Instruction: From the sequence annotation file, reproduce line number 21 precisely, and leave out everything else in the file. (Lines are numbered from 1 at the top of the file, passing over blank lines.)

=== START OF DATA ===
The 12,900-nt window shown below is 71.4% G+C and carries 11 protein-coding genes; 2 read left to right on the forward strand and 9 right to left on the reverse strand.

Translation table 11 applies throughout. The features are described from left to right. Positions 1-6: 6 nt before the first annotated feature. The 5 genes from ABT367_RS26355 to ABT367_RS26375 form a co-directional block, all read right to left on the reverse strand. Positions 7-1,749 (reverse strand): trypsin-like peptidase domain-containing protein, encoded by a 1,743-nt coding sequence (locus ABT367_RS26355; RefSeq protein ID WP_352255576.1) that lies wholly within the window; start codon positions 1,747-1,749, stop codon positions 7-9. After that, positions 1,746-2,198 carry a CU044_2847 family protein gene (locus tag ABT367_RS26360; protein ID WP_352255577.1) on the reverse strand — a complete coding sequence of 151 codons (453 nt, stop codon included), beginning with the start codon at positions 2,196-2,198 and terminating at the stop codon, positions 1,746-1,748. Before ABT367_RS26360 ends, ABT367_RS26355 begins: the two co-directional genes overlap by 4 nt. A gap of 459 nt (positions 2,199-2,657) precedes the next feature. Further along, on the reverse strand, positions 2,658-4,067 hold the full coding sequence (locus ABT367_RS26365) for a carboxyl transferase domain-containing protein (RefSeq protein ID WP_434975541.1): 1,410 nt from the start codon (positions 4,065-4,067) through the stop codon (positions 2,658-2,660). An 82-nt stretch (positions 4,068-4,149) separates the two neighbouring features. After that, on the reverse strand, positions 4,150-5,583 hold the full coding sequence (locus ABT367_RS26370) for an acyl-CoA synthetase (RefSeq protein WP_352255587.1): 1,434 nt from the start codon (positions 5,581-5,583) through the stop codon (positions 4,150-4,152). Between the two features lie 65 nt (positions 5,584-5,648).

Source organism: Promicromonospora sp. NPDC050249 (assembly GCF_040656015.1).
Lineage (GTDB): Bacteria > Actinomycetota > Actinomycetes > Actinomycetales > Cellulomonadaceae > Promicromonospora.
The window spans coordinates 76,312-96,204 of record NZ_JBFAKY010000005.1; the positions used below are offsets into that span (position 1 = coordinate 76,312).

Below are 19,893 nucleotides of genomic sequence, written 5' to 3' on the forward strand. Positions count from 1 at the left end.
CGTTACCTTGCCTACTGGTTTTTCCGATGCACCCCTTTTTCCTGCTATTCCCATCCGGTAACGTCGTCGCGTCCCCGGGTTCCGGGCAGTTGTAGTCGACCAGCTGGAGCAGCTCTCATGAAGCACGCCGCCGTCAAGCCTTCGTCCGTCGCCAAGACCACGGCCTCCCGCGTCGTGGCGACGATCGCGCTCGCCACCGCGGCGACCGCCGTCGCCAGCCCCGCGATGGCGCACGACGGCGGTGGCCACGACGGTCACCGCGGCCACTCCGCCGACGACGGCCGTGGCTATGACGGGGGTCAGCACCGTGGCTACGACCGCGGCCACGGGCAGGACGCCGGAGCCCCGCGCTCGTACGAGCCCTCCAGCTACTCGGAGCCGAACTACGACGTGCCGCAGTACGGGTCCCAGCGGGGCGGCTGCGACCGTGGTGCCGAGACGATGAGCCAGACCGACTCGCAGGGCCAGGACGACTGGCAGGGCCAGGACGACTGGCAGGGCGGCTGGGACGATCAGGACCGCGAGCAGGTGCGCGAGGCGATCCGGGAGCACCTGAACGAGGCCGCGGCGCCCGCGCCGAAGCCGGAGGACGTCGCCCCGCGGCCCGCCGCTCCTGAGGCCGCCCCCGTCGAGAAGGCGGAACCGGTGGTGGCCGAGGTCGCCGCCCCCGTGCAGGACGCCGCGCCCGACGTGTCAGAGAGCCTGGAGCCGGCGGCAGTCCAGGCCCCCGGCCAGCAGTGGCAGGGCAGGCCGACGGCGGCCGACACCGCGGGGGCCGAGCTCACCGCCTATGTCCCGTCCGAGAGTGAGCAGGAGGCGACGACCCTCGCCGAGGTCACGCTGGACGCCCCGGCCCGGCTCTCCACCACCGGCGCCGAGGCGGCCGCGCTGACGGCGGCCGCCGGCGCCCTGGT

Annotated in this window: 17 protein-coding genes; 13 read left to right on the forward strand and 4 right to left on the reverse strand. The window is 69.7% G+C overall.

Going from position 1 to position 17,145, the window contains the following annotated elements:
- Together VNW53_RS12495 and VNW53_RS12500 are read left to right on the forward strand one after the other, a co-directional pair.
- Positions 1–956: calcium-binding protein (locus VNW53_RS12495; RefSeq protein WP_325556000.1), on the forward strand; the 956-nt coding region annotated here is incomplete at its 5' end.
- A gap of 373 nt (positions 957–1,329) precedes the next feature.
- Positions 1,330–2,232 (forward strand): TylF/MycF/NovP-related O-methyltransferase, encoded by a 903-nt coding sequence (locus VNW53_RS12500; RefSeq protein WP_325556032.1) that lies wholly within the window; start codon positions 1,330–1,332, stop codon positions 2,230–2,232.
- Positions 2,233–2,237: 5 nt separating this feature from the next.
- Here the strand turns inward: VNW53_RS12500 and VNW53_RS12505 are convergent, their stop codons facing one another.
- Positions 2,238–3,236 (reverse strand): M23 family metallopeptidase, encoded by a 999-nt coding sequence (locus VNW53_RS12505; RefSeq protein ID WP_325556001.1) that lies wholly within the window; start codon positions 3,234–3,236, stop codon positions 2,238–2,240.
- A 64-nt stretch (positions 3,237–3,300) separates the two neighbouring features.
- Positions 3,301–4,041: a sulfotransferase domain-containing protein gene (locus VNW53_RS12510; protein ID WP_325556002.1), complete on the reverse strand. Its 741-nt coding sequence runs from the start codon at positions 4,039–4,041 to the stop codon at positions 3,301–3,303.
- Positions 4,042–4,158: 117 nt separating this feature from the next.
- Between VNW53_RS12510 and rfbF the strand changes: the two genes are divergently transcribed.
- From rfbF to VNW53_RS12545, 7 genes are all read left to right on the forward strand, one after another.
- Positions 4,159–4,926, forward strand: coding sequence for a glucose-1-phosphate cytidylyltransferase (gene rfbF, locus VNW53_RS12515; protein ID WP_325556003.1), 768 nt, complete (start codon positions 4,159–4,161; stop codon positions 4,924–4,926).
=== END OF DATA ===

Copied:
- From rfbF to VNW53_RS12545, 7 genes are all read left to right on the forward strand, one after another.